16. Article marketing
Article marketing seems to have fallen off a bit after the infamous Google updates, but sites like E-zine Articles and certainly are not going anywhere. Use them to further promote your work—your off-site SEO can greatly benefit from some well-crafted, useful content. Don’t go overboard, and be sure to maintain your consistently great writing style—remember: the Internet is forever!
17. Write pillar posts
The first time I’d ever heard of a “Pillar” post was right here at ProBlogger. It makes perfect sense, too—if I visit your website, right now, what articles are going to serve as my “Start Here” roadmap through your muse/meme/world? Guide me like I’m a first-time visitor to your market, and tell me—through general, broad-form Pillar Posts what I can expect to find on your site. Here’s an example of one I wrote on social media for writers.
18. Start a newsletter
If you plan to be online for an extended period of time, you should really consider growing an email list of subscribers, and sending them an enewsletter regularly. Newsletters have been proven to bring in more authority traffic and ready buyers than most other marketing methods, because you’ve already qualified them as leads.
19. Start a podcast
I’ll admit—this is one area I haven’t tried out yet. But podcasting is not something that’s going to go away anytime soon, either, and if you’re a bit more technically inclined (or if you own a Mac), you can start podcasting almost immediately. Some of my favorite authors run very successful podcasts. And I hear that ProBlogger will be running a post on the topic in the next couple of weeks…
20. Write more
This one’s simple: let your writing be its own platform. The more saturation throughout your market you have, the more opportunity there is for people to find you.
21. Blog less
Maybe getting more attention needs less of your attention? Follow blogs like ZenHabits and to get your head in the game. Minimalize, simplify, and relax: those of us working 80+ hour weeks probably don’t want to! Focus your energy on those things that really matter. Remember the Pareto principle.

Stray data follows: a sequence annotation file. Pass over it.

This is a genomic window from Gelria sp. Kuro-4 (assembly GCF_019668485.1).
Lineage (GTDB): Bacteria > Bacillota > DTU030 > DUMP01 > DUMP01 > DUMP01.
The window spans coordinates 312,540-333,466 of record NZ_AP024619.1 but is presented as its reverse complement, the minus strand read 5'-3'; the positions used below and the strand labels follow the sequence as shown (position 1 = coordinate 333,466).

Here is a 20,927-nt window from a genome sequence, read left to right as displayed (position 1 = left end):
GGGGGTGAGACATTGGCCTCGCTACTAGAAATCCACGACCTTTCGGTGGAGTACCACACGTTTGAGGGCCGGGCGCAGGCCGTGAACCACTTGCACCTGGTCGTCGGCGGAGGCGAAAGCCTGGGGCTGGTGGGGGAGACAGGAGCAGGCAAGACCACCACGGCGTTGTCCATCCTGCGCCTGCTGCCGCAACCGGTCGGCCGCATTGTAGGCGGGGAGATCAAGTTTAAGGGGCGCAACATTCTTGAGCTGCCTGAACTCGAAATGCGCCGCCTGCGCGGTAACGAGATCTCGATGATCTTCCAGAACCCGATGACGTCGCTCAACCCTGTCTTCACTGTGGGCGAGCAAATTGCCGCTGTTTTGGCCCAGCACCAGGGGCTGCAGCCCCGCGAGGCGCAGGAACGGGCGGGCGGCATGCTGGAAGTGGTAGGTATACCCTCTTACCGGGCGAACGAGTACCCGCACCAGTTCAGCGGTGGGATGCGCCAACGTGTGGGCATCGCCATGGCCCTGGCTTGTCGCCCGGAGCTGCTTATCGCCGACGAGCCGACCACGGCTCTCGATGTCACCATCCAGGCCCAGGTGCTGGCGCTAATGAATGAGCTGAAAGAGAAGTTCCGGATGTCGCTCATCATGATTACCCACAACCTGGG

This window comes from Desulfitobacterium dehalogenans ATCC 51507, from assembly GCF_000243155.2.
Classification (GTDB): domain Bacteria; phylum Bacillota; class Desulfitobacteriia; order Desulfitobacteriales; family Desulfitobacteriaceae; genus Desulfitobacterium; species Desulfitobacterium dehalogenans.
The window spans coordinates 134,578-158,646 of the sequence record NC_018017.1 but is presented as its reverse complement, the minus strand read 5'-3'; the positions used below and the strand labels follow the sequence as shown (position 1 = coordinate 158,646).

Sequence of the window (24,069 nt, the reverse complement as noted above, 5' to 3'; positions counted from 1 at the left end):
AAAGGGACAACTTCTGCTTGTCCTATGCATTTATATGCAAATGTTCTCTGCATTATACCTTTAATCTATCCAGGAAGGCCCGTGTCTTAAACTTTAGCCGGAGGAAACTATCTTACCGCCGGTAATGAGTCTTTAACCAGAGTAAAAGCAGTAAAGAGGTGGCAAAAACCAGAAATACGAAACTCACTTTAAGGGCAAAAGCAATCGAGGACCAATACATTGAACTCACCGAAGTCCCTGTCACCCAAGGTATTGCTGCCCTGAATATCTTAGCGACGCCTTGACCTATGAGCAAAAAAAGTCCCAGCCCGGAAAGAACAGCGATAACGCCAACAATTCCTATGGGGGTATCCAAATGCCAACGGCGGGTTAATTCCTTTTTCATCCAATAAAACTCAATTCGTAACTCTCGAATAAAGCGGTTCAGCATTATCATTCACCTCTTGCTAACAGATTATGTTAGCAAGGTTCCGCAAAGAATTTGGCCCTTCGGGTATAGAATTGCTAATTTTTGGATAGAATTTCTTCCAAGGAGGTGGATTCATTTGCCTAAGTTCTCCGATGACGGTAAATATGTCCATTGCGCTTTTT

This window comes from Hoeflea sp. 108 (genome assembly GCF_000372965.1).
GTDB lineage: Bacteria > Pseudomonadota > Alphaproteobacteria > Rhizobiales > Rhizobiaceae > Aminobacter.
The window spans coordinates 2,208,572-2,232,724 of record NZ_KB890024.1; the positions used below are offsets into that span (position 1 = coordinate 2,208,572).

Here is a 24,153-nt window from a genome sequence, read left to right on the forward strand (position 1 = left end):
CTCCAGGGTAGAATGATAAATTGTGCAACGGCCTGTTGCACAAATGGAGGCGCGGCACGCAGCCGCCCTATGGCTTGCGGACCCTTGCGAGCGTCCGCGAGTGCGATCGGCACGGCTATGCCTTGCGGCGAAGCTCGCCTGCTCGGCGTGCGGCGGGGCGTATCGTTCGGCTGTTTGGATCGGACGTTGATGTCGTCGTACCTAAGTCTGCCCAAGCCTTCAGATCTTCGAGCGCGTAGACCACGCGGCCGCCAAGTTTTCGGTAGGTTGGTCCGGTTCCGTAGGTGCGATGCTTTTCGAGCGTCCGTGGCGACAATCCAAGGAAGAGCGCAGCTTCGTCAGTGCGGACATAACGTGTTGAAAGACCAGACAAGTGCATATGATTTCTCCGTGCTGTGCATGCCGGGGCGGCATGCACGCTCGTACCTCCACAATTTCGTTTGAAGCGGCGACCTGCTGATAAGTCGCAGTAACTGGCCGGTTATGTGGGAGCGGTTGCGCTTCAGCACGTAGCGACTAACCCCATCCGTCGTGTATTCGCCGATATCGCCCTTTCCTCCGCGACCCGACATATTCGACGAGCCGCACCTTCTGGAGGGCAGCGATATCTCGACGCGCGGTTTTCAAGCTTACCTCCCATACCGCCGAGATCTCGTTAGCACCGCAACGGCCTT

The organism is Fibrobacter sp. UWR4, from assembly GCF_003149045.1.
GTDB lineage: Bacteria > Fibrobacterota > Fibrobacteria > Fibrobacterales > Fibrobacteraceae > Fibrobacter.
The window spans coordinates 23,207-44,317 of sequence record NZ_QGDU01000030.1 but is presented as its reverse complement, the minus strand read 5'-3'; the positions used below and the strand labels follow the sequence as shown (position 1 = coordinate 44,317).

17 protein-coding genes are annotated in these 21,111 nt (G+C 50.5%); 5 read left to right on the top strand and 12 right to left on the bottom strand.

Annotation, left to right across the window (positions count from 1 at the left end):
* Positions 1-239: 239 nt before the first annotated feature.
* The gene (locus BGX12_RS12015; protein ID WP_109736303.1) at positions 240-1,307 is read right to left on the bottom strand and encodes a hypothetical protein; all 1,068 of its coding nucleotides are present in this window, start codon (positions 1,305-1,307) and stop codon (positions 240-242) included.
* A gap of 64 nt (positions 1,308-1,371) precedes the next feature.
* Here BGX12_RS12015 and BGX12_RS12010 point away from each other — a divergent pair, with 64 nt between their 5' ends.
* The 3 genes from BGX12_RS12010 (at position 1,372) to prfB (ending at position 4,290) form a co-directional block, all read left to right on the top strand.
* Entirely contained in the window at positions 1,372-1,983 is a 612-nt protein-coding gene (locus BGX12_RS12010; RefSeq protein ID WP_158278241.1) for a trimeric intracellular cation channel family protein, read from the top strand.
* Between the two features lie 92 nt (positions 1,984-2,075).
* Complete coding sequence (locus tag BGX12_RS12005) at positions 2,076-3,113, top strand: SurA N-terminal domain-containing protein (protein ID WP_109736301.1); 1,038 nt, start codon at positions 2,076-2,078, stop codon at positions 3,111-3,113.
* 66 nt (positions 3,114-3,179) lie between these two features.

22. Do something ridiculous
I like to think Tim Ferriss is so well-liked because of the fact that he does things not many of us do. If you set out to do something spectacular, you’d better believe we want to hear about it! Even better: do a video blog journaling your experience.
23. Be controversial
The idea that all press is good press may not be entirely true, but there’s something to be said for being staunchly defendant of a topic. Instead of posing neutral concepts, get on one side or the other. People may hate the post, but they’ll come back for more.
24. Send follow-up emails
This is something I’ve started doing more and more, recently—almost to the point of being annoying. Follow my blog, I’ll send an email. Say yes to my guest post idea, I’ll shoot you a thanks. Buy something from me—you got it! A “thank you” email is on its way. Doing this is just giving a little bit of personal attention to your network, and they will reciprocate.
25. Add value everywhere
Forget this tip at your peril. No one likes a conceited or arrogant person, and online it seems that anonymity has made this even easier. Figure out how to help one person, in one small way, every day. Then help them.
26. Sell something
When people have something to sell, I’m usually more apt to think of them in higher esteem. Even if the product looks terrible—hey, they went through all the trouble to create it, right? (I might not ever buy it, but they do carry more authority because of it…)
27. Do something for free
And the best one of all: even though we won’t always admit it, “free” is sometimes expected. This behavior isn’t justified, but it exists. Cater to the expectations of your market by offering something to them for free. Your blog doesn’t count.
Maybe you’ve tried every single one of these ideas—in that case, I’d love for you to comment and let us know how they went! But I’m sure there are many, many other things you all can think of to add to this list. So, let’s get to it: leave a comment with more ideas, and we’ll keep the list going. Maybe one day I’ll turn it into an awesome infographic!
Nick Thacker is a blogger, writer, and author of fiction thriller novels. He likes to hack his life to be more productive, live better, and write the best he can. You can check out his site at LiveHacked.com, or subscribe to the LiveHacked.com newsletter here.